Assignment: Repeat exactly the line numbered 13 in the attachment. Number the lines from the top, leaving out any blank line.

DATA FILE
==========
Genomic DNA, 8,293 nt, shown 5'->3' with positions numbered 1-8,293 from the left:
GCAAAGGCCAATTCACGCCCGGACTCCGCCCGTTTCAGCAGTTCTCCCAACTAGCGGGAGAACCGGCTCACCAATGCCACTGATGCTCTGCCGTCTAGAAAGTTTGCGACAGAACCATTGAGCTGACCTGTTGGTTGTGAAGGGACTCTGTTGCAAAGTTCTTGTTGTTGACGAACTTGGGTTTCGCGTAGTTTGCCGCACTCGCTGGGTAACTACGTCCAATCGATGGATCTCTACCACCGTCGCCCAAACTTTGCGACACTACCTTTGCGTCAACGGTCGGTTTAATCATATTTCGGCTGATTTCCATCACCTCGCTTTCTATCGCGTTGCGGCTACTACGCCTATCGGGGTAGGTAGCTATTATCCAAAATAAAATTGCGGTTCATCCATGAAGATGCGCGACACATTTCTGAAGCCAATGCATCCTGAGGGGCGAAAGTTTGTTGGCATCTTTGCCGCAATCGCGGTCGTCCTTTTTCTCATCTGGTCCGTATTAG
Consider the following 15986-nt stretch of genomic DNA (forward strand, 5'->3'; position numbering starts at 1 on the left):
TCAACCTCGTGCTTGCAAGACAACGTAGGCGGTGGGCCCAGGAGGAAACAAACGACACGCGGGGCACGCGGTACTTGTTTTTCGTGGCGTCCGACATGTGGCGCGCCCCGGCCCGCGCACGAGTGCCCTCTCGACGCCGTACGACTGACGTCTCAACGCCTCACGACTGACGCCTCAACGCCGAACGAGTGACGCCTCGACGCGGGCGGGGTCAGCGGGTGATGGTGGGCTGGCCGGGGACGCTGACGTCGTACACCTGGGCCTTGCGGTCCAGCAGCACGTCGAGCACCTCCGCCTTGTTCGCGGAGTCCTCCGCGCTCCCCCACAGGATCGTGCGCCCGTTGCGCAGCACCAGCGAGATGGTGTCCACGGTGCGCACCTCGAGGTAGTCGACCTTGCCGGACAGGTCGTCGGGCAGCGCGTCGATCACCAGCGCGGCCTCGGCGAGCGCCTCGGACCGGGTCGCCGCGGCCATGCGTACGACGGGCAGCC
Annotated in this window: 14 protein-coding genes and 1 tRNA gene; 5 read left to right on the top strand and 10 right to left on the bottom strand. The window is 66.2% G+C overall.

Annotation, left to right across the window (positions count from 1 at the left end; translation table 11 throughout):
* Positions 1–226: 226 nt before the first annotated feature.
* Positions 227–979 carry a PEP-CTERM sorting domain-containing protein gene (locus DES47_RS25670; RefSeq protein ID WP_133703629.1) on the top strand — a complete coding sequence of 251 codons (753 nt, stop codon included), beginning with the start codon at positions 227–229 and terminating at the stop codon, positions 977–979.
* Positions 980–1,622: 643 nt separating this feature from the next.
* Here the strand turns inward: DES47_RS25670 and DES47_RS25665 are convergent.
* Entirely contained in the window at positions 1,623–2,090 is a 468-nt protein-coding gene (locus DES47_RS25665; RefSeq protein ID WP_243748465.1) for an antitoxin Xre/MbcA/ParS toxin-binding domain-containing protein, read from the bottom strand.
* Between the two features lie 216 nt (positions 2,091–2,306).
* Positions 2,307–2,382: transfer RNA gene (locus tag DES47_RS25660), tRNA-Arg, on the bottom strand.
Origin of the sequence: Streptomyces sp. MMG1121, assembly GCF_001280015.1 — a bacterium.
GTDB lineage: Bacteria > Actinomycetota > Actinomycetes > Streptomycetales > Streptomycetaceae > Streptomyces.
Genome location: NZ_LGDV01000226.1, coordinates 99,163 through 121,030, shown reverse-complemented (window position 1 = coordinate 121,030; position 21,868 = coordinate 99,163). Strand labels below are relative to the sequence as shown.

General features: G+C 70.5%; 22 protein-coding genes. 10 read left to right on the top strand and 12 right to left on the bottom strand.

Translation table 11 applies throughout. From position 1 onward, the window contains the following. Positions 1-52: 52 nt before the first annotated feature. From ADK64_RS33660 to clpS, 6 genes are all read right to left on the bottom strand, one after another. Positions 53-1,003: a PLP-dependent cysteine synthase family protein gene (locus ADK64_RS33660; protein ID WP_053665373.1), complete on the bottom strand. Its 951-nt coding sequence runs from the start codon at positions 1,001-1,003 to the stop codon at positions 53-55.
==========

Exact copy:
* Positions 2,307–2,382: transfer RNA gene (locus tag DES47_RS25660), tRNA-Arg, on the bottom strand.